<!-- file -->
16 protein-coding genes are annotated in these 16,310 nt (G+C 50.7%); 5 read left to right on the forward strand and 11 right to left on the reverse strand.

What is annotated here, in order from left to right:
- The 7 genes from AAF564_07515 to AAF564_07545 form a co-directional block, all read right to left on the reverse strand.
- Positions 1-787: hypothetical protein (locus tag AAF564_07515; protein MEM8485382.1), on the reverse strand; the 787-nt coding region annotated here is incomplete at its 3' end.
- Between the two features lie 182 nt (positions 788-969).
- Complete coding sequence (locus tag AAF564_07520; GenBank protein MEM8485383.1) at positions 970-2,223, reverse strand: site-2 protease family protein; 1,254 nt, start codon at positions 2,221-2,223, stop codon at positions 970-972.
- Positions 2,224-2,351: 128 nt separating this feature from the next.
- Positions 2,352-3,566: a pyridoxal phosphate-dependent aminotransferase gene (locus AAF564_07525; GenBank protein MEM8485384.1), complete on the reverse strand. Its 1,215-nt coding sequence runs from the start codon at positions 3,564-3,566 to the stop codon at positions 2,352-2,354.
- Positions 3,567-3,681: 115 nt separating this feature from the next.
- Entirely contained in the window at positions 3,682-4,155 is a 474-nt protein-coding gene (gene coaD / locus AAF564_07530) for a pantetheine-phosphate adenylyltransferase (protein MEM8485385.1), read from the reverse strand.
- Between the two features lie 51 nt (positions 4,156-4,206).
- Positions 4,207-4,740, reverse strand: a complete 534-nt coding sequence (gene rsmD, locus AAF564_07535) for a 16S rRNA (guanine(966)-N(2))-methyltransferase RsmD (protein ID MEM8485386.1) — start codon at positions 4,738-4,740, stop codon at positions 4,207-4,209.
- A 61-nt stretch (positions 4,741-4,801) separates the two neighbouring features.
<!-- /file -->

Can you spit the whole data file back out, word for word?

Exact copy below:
16 protein-coding genes are annotated in these 16,310 nt (G+C 50.7%); 5 read left to right on the forward strand and 11 right to left on the reverse strand.

What is annotated here, in order from left to right:
- The 7 genes from AAF564_07515 to AAF564_07545 form a co-directional block, all read right to left on the reverse strand.
- Positions 1-787: hypothetical protein (locus tag AAF564_07515; protein MEM8485382.1), on the reverse strand; the 787-nt coding region annotated here is incomplete at its 3' end.
- Between the two features lie 182 nt (positions 788-969).
- Complete coding sequence (locus tag AAF564_07520; GenBank protein MEM8485383.1) at positions 970-2,223, reverse strand: site-2 protease family protein; 1,254 nt, start codon at positions 2,221-2,223, stop codon at positions 970-972.
- Positions 2,224-2,351: 128 nt separating this feature from the next.
- Positions 2,352-3,566: a pyridoxal phosphate-dependent aminotransferase gene (locus AAF564_07525; GenBank protein MEM8485384.1), complete on the reverse strand. Its 1,215-nt coding sequence runs from the start codon at positions 3,564-3,566 to the stop codon at positions 2,352-2,354.
- Positions 3,567-3,681: 115 nt separating this feature from the next.
- Entirely contained in the window at positions 3,682-4,155 is a 474-nt protein-coding gene (gene coaD / locus AAF564_07530) for a pantetheine-phosphate adenylyltransferase (protein MEM8485385.1), read from the reverse strand.
- Between the two features lie 51 nt (positions 4,156-4,206).
- Positions 4,207-4,740, reverse strand: a complete 534-nt coding sequence (gene rsmD, locus AAF564_07535) for a 16S rRNA (guanine(966)-N(2))-methyltransferase RsmD (protein ID MEM8485386.1) — start codon at positions 4,738-4,740, stop codon at positions 4,207-4,209.
- A 61-nt stretch (positions 4,741-4,801) separates the two neighbouring features.